A while ago I suggested a bunch of variations on Scrabble. I’ve still yet to play any of them, but I’ve spent a bunch of time this holiday playing a different variation (I actually thought it was one of the ones I’d previously proposed, but looking at them again it isn’t).
The variation works as follows:
- As well as the usual set of face-down tiles, you maintain a set of 7 face up tiles
- When drawing new tiles, you may draw from either the face up or the face down tiles. You can mix between the two, and you can look at tiles you’ve drawn before deciding where you want your next one from.
- After you have drawn tiles, if there are any left draw from the face down tiles to replenish the face up ones back up to 7.
- If you draw a blank to place in the face up tiles, shuffle it back into the face down tiles and draw again. This doesn’t apply if you’ve run out of face down tiles
- If the same letter appears 3 times in the face up tiles, shuffle them all back into the face down tiles and draw again. Again, this doesn’t apply if you’ve run out of face down tiles. (We added this rule later when it became clear that the face up tiles would often fill up with letters nobody wanted).
The basic intent is that it reduces the element of chance in the game by allowing you to pick your letters more strategically, while still maintaining the basic play of Scrabble.
How does it play? Mostly pretty well, with one caveat which I’ll get to later.
I’ve played 4 games of this this holiday, 3 with my dad (which I won) and 1 with my brother (which I lost, and was also the first one). One of the ones with my dad was super scrabble.
High scoring letters tend not to stay face up for very long – they’re usually drawn within a turn, two at most. The result is that it doesn’t seem to be that much easier to get high scoring letters than it would otherwise have been – there’s still a strong element of chance in whether you get them or not.
Where it makes a real difference is in letting you control the number of vowels in your hand, and in general which low scoring letters you’re carrying. It’s not impossible to still end up with a surplus or surfeit of vowels, but it’s much harder and tends to happen more through bad planning than bad luck.
So in general I’d say all of this is a win – it significantly reduces the ways in which random chance can screw you over and makes for a much more tactical game.
Which, unfortunately, leads us to the caveat.
It turns out that by reducing the element of chance in the game what you end up with is a much harder game. This feels almost like a reductio ad absurbum of Scrabble, in that it makes it impossible to ignore that at its heart Scrabble is a bit of a fundamentally flawed game.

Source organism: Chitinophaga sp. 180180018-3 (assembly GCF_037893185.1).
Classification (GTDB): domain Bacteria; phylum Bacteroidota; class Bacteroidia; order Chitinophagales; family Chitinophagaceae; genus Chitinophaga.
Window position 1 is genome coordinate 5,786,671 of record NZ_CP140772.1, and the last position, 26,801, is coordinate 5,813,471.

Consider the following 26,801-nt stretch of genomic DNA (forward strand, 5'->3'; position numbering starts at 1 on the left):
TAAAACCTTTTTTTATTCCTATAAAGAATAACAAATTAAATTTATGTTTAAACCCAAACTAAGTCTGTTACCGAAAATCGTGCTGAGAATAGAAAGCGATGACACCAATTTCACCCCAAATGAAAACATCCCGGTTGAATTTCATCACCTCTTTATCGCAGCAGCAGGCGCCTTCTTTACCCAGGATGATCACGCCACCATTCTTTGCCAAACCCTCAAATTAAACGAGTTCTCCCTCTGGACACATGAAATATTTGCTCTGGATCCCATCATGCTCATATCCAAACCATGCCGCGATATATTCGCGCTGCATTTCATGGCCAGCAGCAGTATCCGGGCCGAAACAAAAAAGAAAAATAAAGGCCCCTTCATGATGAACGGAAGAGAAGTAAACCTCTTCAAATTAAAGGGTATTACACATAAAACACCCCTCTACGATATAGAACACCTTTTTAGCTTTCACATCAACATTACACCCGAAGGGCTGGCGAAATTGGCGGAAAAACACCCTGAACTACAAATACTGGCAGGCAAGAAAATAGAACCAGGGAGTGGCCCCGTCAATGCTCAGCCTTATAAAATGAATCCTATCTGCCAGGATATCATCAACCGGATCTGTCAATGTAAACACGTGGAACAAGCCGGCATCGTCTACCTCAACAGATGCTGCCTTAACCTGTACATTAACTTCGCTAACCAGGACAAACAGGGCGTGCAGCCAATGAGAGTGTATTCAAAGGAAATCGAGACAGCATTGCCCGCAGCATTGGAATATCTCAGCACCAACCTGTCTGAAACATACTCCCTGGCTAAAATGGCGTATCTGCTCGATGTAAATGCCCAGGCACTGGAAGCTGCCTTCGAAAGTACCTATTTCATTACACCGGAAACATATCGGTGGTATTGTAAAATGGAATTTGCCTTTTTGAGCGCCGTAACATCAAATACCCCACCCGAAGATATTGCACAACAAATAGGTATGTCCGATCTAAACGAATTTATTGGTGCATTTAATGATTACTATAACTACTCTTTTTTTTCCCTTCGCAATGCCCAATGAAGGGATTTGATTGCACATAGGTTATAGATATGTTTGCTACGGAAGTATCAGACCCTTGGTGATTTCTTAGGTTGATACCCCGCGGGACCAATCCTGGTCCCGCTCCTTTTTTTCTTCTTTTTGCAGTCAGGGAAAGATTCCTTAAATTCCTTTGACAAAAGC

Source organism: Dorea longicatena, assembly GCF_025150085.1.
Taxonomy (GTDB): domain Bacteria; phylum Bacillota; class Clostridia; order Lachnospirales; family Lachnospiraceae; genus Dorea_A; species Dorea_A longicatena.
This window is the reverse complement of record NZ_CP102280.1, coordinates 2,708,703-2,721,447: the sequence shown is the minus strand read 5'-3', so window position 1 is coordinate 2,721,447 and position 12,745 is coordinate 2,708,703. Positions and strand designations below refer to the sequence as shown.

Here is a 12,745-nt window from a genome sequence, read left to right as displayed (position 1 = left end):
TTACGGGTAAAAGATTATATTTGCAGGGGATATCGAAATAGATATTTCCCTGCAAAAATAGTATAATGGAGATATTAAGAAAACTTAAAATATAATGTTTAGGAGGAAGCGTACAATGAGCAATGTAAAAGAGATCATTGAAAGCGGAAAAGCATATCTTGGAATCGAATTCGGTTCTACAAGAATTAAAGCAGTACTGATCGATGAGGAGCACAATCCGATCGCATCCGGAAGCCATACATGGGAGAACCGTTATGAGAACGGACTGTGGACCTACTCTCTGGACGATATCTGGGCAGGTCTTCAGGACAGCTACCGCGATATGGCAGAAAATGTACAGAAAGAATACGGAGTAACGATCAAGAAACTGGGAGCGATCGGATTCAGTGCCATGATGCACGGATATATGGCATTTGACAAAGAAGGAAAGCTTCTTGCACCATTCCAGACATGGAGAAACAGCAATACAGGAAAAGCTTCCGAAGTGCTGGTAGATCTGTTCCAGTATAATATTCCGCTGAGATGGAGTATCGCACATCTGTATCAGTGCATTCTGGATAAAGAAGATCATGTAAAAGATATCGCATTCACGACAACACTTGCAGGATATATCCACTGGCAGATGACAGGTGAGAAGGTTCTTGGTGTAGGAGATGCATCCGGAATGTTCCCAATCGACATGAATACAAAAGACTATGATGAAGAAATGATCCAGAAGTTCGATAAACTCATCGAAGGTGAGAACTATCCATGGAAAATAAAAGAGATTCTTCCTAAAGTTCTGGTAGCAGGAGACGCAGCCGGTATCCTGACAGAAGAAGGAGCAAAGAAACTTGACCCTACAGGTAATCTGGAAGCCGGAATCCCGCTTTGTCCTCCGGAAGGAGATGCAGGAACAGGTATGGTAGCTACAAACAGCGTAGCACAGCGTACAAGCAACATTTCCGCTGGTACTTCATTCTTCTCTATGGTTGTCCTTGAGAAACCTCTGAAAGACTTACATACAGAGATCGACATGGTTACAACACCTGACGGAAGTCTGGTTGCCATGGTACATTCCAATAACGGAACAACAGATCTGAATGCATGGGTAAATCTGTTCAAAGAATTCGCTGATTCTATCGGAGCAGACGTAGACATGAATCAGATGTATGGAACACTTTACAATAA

The issue is that good Scrabble play results in Scrabble boards which are really painful to play on. You build small words across small words, you link things up, and you get a board which is dense and hard to expand.
Like this one:
The above is the board Dad and I finished with last night. It’s a little more extreme than most of our games, but not by much.
We both had a few tiles left in our hands and gave up at that point (we realised afterwards that we could probably have continued a few words further, but he couldn’t have closed the 20 point gap so we decided to call it game then). This was pretty much my consistent experience with playing this rules variation: We actually couldn’t finish the board, as we’d already exploited most of the places where you could put finishing tiles.
Another thing that seemed to happen is that the game took a bit longer than normal – I think this is partly because we were unfamiliar with it so were spending more time thinking through the implications, but it was also because we spent more time in the state where we had good letters and a frustrating board so we were sitting there going “But I must be able to do something good with this”.
Super Scrabble helped offset this a bit. I’ve generally found that super Scrabble becomes less congested because you have more room to expand and it lets you move around blockages, and that definitely seemed to be the case here. Also, in Super Scrabble, unlike normal scrabble, bingos are commonplace so in many cases victory is simply decided by how many bingos you get, and being able to choose your low scoring letters helps a lot in reducing the amount of chance in that.
All told, despite these flaws, I think I enjoyed this variant more than classic Scrabble, but I feel like this might be a slight case of Stockholm syndrome: The variation very successfully pointed out the flaws endemic in normal Scrabble play, so if I enjoy normal Scrabble then I must enjoy this variation dammit. On the other hand, a lot of it could simply be that normal Scrabble victory often feels quite arbitrary and this variation made it feel much less so.